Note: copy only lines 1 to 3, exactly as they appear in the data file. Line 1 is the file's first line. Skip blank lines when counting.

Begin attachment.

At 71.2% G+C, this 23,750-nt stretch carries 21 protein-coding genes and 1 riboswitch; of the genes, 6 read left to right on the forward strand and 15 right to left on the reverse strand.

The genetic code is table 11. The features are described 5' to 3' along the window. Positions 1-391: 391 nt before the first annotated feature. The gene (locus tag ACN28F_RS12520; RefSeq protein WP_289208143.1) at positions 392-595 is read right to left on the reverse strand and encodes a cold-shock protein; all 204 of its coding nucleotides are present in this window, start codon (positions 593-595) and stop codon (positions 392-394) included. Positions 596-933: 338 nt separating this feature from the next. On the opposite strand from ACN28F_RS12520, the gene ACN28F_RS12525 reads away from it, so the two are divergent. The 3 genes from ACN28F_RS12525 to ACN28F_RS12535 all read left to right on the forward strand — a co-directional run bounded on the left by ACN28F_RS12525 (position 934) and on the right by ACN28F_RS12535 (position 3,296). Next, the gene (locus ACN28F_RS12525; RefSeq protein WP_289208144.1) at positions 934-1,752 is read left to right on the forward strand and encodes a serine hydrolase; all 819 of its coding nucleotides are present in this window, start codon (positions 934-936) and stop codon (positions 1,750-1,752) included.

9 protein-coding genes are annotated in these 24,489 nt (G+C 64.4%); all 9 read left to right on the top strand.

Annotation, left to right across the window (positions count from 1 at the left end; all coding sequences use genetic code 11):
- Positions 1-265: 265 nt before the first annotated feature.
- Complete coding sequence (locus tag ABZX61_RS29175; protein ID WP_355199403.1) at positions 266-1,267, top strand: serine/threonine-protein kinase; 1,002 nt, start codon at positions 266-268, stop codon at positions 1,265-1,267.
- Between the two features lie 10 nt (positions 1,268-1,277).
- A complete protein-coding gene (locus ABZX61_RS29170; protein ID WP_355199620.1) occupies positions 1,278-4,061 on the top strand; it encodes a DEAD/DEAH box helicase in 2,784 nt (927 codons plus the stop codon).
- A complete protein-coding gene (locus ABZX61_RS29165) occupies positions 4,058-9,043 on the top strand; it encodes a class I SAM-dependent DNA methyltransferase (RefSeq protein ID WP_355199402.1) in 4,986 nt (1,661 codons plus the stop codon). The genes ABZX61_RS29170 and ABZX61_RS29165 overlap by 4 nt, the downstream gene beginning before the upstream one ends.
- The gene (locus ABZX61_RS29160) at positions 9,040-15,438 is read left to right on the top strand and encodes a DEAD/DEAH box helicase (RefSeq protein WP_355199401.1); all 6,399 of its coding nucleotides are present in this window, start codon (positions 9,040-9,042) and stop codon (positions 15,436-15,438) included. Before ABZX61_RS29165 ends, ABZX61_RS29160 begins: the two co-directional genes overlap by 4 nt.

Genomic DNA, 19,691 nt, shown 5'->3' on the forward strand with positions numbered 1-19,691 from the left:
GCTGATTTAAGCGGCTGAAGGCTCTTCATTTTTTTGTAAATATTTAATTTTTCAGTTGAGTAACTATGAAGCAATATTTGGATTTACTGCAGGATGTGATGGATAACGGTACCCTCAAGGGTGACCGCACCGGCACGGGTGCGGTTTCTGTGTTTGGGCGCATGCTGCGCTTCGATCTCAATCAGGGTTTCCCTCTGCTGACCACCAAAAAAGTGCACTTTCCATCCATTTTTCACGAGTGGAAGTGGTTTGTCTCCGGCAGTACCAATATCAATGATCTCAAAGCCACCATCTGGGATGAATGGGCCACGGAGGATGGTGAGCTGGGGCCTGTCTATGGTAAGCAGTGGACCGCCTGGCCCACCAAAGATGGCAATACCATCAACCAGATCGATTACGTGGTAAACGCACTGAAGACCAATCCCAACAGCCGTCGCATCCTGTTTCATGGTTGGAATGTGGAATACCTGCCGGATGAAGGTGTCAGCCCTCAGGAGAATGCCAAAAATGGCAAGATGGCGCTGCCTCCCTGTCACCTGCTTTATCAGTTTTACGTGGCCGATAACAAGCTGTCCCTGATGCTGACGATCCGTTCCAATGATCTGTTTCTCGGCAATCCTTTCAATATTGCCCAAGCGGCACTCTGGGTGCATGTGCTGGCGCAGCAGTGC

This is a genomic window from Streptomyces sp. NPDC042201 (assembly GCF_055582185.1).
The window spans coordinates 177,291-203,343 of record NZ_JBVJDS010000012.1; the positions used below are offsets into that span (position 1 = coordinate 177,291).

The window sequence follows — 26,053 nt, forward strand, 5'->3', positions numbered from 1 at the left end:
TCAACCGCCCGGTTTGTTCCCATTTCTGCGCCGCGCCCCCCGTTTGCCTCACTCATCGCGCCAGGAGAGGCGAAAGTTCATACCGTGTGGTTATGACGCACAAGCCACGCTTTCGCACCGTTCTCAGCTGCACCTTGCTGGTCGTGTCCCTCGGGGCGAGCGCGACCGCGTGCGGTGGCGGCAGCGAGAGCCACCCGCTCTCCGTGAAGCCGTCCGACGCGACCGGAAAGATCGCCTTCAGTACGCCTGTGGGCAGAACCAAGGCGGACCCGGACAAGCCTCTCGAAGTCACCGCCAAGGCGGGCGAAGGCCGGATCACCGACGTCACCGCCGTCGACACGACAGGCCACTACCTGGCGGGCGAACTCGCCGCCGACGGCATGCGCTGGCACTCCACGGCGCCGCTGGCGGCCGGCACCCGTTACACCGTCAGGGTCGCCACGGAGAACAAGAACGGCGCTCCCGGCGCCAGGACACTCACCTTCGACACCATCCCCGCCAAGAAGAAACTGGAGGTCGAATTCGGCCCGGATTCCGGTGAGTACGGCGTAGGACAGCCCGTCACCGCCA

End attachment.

At 71.2% G+C, this 23,750-nt stretch carries 21 protein-coding genes and 1 riboswitch; of the genes, 6 read left to right on the forward strand and 15 right to left on the reverse strand.

The genetic code is table 11. The features are described 5' to 3' along the window. Positions 1-391: 391 nt before the first annotated feature. The gene (locus tag ACN28F_RS12520; RefSeq protein WP_289208143.1) at positions 392-595 is read right to left on the reverse strand and encodes a cold-shock protein; all 204 of its coding nucleotides are present in this window, start codon (positions 593-595) and stop codon (positions 392-394) included. Positions 596-933: 338 nt separating this feature from the next. On the opposite strand from ACN28F_RS12520, the gene ACN28F_RS12525 reads away from it, so the two are divergent. The 3 genes from ACN28F_RS12525 to ACN28F_RS12535 all read left to right on the forward strand — a co-directional run bounded on the left by ACN28F_RS12525 (position 934) and on the right by ACN28F_RS12535 (position 3,296). Next, the gene (locus ACN28F_RS12525; RefSeq protein WP_289208144.1) at positions 934-1,752 is read left to right on the forward strand and encodes a serine hydrolase; all 819 of its coding nucleotides are present in this window, start codon (positions 934-936) and stop codon (positions 1,750-1,752) included.

9 protein-coding genes are annotated in these 24,489 nt (G+C 64.4%); all 9 read left to right on the top strand.